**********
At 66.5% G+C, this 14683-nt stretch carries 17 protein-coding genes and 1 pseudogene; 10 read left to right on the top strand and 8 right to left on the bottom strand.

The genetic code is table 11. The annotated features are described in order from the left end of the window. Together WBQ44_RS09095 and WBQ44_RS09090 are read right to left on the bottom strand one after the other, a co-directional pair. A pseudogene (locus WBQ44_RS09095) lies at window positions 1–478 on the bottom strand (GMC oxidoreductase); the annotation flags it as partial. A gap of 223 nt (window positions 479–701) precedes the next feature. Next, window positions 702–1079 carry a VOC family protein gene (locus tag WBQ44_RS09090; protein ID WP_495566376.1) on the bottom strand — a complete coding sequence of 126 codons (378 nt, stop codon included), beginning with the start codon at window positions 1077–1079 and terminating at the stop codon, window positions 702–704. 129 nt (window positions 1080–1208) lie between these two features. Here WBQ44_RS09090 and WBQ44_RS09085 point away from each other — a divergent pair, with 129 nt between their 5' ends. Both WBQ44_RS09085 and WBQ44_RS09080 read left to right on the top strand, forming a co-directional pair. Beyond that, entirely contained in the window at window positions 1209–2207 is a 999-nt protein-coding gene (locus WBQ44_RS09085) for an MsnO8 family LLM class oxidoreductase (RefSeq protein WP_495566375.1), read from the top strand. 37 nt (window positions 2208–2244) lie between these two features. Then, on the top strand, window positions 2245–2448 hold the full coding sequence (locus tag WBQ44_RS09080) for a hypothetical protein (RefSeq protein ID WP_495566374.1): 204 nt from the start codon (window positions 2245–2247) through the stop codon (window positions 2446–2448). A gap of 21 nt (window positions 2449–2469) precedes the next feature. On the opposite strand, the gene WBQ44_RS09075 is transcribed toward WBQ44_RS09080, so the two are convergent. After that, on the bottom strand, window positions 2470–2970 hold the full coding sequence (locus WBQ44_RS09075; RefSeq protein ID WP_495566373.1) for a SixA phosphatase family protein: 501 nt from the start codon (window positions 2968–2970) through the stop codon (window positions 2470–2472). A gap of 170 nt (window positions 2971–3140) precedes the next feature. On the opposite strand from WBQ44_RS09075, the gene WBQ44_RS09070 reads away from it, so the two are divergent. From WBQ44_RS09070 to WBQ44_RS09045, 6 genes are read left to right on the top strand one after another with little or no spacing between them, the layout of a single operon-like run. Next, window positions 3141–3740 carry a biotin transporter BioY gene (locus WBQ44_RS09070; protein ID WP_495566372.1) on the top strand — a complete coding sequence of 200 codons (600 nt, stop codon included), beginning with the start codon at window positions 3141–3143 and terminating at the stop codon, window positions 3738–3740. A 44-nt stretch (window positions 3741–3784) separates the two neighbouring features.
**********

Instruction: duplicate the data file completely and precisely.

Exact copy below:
At 66.5% G+C, this 14683-nt stretch carries 17 protein-coding genes and 1 pseudogene; 10 read left to right on the top strand and 8 right to left on the bottom strand.

The genetic code is table 11. The annotated features are described in order from the left end of the window. Together WBQ44_RS09095 and WBQ44_RS09090 are read right to left on the bottom strand one after the other, a co-directional pair. A pseudogene (locus WBQ44_RS09095) lies at window positions 1–478 on the bottom strand (GMC oxidoreductase); the annotation flags it as partial. A gap of 223 nt (window positions 479–701) precedes the next feature. Next, window positions 702–1079 carry a VOC family protein gene (locus tag WBQ44_RS09090; protein ID WP_495566376.1) on the bottom strand — a complete coding sequence of 126 codons (378 nt, stop codon included), beginning with the start codon at window positions 1077–1079 and terminating at the stop codon, window positions 702–704. 129 nt (window positions 1080–1208) lie between these two features. Here WBQ44_RS09090 and WBQ44_RS09085 point away from each other — a divergent pair, with 129 nt between their 5' ends. Both WBQ44_RS09085 and WBQ44_RS09080 read left to right on the top strand, forming a co-directional pair. Beyond that, entirely contained in the window at window positions 1209–2207 is a 999-nt protein-coding gene (locus WBQ44_RS09085) for an MsnO8 family LLM class oxidoreductase (RefSeq protein WP_495566375.1), read from the top strand. 37 nt (window positions 2208–2244) lie between these two features. Then, on the top strand, window positions 2245–2448 hold the full coding sequence (locus tag WBQ44_RS09080) for a hypothetical protein (RefSeq protein ID WP_495566374.1): 204 nt from the start codon (window positions 2245–2247) through the stop codon (window positions 2446–2448). A gap of 21 nt (window positions 2449–2469) precedes the next feature. On the opposite strand, the gene WBQ44_RS09075 is transcribed toward WBQ44_RS09080, so the two are convergent. After that, on the bottom strand, window positions 2470–2970 hold the full coding sequence (locus WBQ44_RS09075; RefSeq protein ID WP_495566373.1) for a SixA phosphatase family protein: 501 nt from the start codon (window positions 2968–2970) through the stop codon (window positions 2470–2472). A gap of 170 nt (window positions 2971–3140) precedes the next feature. On the opposite strand from WBQ44_RS09075, the gene WBQ44_RS09070 reads away from it, so the two are divergent. From WBQ44_RS09070 to WBQ44_RS09045, 6 genes are read left to right on the top strand one after another with little or no spacing between them, the layout of a single operon-like run. Next, window positions 3141–3740 carry a biotin transporter BioY gene (locus WBQ44_RS09070; protein ID WP_495566372.1) on the top strand — a complete coding sequence of 200 codons (600 nt, stop codon included), beginning with the start codon at window positions 3141–3143 and terminating at the stop codon, window positions 3738–3740. A 44-nt stretch (window positions 3741–3784) separates the two neighbouring features.